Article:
Despite all of the discussion about Baltimore County Superintendent Dallas Dance's part-time job with SUPES Academy, no one has yet questioned the apparent conflict of interest of Mr. Dance working for a company that has a no-bid contract with the school system he leads ("School board says Dance should have gotten its OK before taking consulting job," Dec. 17).
Everyone has focused on his taking a position without prior approval of the board. But given his salary of $260,000 a year, one has to question why did he take the position with this firm? Perhaps it will establish a nice network for him when he decides to move on from his position at BCPS?
As I understand it, Mr. Dance decided to get a part time job. But regardless of who the part-time employer was for the moment, why would someone making that kind of a salary want a part-time job?
When we hire people to these high-level positions, why would a contract even suggest that another part-time job is OK, even with prior approval? Why aren't such positions really considered 24/7 jobs? I make a salary that is far less than Mr. Dance's, in a position with nowhere the visibility of his, but my employment contract clearly specifies no other employment, with serious consequences if I violate it. But consequences apparently don't exist in high-level positions like Mr. Dance's.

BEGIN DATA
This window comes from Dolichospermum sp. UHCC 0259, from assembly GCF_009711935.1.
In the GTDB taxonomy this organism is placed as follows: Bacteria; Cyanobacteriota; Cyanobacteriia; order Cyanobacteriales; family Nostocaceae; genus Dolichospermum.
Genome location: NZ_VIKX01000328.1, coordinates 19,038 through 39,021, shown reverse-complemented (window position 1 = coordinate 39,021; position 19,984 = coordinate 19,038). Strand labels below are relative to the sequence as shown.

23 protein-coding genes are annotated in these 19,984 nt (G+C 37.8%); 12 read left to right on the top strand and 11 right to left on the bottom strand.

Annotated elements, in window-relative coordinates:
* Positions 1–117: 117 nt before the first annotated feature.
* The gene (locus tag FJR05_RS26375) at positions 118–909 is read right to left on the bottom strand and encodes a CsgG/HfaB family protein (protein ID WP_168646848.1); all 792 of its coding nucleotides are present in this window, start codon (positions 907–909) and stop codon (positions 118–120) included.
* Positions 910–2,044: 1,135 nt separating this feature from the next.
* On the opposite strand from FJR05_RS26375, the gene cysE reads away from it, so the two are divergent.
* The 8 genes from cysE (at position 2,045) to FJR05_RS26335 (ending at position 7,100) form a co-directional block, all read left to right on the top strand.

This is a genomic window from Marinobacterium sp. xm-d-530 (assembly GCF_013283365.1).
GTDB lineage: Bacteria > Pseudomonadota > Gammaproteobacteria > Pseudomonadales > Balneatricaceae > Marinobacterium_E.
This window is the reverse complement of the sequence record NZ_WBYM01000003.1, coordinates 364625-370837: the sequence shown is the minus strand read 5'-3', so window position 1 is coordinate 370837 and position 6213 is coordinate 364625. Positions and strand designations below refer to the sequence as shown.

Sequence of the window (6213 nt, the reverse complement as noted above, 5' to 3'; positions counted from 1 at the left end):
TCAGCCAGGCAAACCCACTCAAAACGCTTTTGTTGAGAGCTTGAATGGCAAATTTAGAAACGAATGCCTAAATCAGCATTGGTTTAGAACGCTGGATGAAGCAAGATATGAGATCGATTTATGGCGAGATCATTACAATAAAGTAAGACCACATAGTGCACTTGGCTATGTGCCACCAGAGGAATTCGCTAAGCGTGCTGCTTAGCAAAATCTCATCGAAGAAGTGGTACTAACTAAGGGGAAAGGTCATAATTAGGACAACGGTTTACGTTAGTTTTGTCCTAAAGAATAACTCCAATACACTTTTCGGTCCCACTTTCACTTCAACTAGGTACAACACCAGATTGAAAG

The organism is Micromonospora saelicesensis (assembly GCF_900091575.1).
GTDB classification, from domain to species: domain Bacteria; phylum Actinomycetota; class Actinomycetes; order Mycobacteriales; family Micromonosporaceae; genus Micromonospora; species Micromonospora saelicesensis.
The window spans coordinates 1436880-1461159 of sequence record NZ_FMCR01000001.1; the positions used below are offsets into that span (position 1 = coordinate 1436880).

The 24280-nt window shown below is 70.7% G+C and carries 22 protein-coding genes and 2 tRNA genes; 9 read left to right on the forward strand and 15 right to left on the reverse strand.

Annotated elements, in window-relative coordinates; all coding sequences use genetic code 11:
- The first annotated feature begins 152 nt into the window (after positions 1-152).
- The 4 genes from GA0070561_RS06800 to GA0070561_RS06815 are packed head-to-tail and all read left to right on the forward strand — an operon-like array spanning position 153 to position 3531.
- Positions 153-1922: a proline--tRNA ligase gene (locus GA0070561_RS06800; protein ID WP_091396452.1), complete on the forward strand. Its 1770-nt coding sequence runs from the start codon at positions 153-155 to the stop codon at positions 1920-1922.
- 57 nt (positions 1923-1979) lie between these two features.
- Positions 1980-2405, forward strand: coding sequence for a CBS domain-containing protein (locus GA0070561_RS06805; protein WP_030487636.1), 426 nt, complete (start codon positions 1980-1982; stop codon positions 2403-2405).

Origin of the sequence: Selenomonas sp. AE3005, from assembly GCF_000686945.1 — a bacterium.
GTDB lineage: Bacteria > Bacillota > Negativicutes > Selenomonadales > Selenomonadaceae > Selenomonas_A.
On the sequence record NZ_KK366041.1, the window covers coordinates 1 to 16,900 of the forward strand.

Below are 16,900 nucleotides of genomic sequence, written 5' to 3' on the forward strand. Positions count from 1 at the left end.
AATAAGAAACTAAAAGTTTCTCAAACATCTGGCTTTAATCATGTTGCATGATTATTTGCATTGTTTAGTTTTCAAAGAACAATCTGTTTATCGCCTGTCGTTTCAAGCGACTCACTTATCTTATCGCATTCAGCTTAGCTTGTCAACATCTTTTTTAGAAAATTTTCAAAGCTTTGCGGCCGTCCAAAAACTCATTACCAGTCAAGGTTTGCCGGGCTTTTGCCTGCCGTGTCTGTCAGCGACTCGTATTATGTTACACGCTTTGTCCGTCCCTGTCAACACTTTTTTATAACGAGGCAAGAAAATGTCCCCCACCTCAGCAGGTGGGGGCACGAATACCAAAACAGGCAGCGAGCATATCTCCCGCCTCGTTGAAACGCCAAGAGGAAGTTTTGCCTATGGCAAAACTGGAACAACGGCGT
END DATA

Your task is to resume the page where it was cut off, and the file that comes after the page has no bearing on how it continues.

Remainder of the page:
At the very least an ethics panel should conduct a thorough investigation into the matter. Yet given the recent example of a Baltimore County councilman who "forgot" to report his outside employment for several years — resulting in no action by the council's ethics panel — I fear a similar result in Mr. Dance's case.
The BCPS board has to hope that we will all forget Mr. Dance's little infraction quickly. If I weren't a Baltimore County taxpayer, this matter would be of no consequence to me. But such action on the part of people in high-visibility, high-responsibility positions has to have consequences.
Charles Pepersack, Rosedale-
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